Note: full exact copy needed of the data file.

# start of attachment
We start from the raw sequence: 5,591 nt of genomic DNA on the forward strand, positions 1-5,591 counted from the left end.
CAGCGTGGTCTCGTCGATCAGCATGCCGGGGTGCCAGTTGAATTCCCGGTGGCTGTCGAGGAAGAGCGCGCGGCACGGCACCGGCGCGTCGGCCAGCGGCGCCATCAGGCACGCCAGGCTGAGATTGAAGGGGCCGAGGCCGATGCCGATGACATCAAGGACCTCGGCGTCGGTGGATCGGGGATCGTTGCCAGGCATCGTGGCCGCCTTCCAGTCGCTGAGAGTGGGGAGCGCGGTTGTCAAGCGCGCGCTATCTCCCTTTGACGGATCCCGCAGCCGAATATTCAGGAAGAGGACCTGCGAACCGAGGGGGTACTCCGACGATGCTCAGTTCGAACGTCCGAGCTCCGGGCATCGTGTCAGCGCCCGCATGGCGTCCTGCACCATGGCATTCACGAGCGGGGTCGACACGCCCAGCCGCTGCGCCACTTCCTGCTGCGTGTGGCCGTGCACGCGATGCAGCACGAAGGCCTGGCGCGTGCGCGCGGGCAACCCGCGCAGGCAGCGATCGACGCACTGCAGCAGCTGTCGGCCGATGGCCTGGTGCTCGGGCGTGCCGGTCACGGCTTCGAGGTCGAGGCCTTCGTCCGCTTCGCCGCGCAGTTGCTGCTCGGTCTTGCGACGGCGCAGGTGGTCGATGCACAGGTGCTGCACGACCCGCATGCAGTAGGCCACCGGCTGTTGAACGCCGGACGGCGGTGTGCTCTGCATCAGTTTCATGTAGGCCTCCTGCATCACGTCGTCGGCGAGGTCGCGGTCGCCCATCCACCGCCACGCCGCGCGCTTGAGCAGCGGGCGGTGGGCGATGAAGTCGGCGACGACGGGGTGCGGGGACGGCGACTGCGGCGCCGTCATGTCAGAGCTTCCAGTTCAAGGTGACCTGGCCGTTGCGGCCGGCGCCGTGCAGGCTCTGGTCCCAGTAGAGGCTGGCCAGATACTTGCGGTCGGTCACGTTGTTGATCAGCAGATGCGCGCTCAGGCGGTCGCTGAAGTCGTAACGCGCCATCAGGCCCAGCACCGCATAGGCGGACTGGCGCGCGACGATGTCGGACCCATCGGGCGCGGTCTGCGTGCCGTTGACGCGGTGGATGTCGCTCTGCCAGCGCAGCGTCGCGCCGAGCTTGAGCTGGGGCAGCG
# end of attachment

We start from the raw sequence: 5,591 nt of genomic DNA on the forward strand, positions 1-5,591 counted from the left end.
CAGCGTGGTCTCGTCGATCAGCATGCCGGGGTGCCAGTTGAATTCCCGGTGGCTGTCGAGGAAGAGCGCGCGGCACGGCACCGGCGCGTCGGCCAGCGGCGCCATCAGGCACGCCAGGCTGAGATTGAAGGGGCCGAGGCCGATGCCGATGACATCAAGGACCTCGGCGTCGGTGGATCGGGGATCGTTGCCAGGCATCGTGGCCGCCTTCCAGTCGCTGAGAGTGGGGAGCGCGGTTGTCAAGCGCGCGCTATCTCCCTTTGACGGATCCCGCAGCCGAATATTCAGGAAGAGGACCTGCGAACCGAGGGGGTACTCCGACGATGCTCAGTTCGAACGTCCGAGCTCCGGGCATCGTGTCAGCGCCCGCATGGCGTCCTGCACCATGGCATTCACGAGCGGGGTCGACACGCCCAGCCGCTGCGCCACTTCCTGCTGCGTGTGGCCGTGCACGCGATGCAGCACGAAGGCCTGGCGCGTGCGCGCGGGCAACCCGCGCAGGCAGCGATCGACGCACTGCAGCAGCTGTCGGCCGATGGCCTGGTGCTCGGGCGTGCCGGTCACGGCTTCGAGGTCGAGGCCTTCGTCCGCTTCGCCGCGCAGTTGCTGCTCGGTCTTGCGACGGCGCAGGTGGTCGATGCACAGGTGCTGCACGACCCGCATGCAGTAGGCCACCGGCTGTTGAACGCCGGACGGCGGTGTGCTCTGCATCAGTTTCATGTAGGCCTCCTGCATCACGTCGTCGGCGAGGTCGCGGTCGCCCATCCACCGCCACGCCGCGCGCTTGAGCAGCGGGCGGTGGGCGATGAAGTCGGCGACGACGGGGTGCGGGGACGGCGACTGCGGCGCCGTCATGTCAGAGCTTCCAGTTCAAGGTGACCTGGCCGTTGCGGCCGGCGCCGTGCAGGCTCTGGTCCCAGTAGAGGCTGGCCAGATACTTGCGGTCGGTCACGTTGTTGATCAGCAGATGCGCGCTCAGGCGGTCGCTGAAGTCGTAACGCGCCATCAGGCCCAGCACCGCATAGGCGGACTGGCGCGCGACGATGTCGGACCCATCGGGCGCGGTCTGCGTGCCGTTGACGCGGTGGATGTCGCTCTGCCAGCGCAGCGTCGCGCCGAGCTTGAGCTGGGGCAGCG